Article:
Low-temperature preservation of fish gonad cells and oocytes

  • Tiantian Zhang
  • David M. Rawson
  • Irena Pekarsky
  • Idit Blais
  • Esther Lubzens

Ensuring the retention of a record of the genetic diversity of species involves, at its simplest form, the long-term storage of material from somatic and reproductive cell lines. However, to have real practical benefit such material should be in the form of viable cellular material, ideally from the germline or reproductive cell lines. The ability to generate banks of cryopreserved sperm, eggs, and embryos that retain full viability following recovery from the frozen state would be the most powerful facilitating tool in species conservation and commercial applications such as aquaculture. The nuclear genomes of fish show a full range of sex chromosome differentiation, ranging from the all-autosomal karyotype as seen in the zebrafish to the genetically and cytogenetically differentiated sex chromosomes seen in the guppy (Traut and Winking, 2001). The preservation of haploid genomes in the viable form of male and female reproductive cells, or of viable embryos, is vital if normal populations of males and females are to be established.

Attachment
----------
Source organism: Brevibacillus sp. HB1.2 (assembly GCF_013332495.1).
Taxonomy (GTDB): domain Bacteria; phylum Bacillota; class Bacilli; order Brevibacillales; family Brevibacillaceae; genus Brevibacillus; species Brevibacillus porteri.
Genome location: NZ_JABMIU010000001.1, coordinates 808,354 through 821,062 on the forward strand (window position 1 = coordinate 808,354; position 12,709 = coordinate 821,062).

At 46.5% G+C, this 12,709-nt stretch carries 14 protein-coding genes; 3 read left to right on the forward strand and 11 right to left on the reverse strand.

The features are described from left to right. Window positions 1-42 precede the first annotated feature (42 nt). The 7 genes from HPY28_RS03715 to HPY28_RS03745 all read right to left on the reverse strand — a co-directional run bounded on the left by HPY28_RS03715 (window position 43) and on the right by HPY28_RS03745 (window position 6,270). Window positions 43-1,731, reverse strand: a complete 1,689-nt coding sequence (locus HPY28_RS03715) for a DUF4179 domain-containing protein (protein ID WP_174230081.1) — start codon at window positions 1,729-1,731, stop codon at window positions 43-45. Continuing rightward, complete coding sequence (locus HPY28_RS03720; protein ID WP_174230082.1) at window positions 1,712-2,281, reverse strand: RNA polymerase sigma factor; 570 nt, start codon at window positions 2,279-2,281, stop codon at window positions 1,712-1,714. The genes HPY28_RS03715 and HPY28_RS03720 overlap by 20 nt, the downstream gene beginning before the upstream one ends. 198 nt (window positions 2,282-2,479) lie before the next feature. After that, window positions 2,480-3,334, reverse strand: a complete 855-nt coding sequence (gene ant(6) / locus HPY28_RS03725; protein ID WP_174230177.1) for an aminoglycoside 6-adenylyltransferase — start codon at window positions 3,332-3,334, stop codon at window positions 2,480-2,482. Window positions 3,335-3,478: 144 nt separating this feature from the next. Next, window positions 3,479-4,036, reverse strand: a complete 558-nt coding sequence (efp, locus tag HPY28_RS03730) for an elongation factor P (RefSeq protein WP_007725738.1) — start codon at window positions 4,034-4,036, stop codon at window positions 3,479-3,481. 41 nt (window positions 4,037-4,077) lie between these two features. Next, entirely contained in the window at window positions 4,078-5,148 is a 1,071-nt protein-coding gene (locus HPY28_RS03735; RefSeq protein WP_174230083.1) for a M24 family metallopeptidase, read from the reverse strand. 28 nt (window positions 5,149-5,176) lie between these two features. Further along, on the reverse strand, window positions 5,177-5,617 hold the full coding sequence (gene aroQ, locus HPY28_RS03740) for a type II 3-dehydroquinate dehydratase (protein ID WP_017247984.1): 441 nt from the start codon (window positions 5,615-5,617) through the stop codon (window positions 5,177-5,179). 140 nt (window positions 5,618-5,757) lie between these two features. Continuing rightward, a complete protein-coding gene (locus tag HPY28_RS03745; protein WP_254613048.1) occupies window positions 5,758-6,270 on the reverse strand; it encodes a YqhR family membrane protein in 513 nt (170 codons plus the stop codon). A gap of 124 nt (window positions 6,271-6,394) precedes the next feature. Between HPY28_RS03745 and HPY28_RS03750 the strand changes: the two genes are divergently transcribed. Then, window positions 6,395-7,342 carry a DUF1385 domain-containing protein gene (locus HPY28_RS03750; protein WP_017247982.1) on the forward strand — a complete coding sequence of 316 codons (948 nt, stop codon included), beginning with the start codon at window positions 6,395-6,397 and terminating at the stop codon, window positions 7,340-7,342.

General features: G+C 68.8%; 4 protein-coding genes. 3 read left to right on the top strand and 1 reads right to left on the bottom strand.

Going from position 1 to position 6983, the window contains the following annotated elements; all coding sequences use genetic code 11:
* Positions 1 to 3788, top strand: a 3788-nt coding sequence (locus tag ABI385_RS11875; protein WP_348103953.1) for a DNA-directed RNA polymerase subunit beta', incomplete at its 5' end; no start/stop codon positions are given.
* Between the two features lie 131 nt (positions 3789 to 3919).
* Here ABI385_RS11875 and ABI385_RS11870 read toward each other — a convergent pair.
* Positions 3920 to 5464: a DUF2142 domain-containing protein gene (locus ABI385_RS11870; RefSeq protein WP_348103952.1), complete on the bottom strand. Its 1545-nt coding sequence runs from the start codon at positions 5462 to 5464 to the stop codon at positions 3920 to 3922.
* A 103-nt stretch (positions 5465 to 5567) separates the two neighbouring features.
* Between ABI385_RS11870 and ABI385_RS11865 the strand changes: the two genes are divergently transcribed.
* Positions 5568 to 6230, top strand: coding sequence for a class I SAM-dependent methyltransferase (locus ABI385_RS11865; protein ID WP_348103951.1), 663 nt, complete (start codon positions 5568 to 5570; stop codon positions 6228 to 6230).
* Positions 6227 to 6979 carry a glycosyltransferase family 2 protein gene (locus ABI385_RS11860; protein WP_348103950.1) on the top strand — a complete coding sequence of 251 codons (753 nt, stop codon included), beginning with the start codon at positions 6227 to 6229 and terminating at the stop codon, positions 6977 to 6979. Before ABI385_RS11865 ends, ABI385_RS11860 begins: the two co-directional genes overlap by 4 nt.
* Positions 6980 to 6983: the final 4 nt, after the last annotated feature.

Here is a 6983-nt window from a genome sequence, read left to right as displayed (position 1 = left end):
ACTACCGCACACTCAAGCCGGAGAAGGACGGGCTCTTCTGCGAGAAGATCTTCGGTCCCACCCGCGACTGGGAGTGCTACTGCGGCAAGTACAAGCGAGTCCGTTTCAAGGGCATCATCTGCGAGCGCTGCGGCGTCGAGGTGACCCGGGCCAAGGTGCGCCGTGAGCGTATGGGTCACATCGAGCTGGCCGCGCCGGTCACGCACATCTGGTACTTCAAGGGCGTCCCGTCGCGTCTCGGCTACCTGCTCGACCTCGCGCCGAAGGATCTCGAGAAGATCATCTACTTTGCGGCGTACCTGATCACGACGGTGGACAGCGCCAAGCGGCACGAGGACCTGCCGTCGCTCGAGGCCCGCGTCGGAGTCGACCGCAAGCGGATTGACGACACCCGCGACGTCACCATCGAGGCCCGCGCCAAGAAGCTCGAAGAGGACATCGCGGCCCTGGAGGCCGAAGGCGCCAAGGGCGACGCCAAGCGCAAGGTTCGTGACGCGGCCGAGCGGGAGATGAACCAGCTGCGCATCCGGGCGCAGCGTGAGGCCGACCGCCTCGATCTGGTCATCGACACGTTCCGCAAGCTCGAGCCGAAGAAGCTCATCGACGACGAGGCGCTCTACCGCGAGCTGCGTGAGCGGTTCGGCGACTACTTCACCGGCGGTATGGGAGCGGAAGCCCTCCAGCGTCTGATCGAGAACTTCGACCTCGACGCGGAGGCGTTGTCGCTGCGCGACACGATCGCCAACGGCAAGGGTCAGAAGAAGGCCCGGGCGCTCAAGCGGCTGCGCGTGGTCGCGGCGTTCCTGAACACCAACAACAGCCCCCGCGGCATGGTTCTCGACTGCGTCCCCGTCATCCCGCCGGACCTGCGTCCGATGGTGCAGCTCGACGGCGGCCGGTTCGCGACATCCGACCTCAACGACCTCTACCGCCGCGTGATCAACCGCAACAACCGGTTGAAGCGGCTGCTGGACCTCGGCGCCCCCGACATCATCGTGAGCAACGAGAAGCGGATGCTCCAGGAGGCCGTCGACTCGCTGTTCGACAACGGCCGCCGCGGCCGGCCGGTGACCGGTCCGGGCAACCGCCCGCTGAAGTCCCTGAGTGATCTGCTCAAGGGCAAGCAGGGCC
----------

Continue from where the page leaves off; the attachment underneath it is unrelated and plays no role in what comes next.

Chum Salmon Primordial Germ Cell Danio Rerio Trypan Blue Staining Trypan Blue 
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Copyright information

© Springer 2007

Authors and Affiliations

  • Tiantian Zhang
    • 1
  • David M. Rawson
    • 1
  • Irena Pekarsky
    • 2
  • Idit Blais
    • 2
  • Esther Lubzens
    • 2
  1. 1.Luton Institute of Research in the Applied Natural SciencesUniversity of LutonLutonUK
  2. 2.National Institute of Oceanography, Israel Oceanographic and Limnological ResearchIsrael

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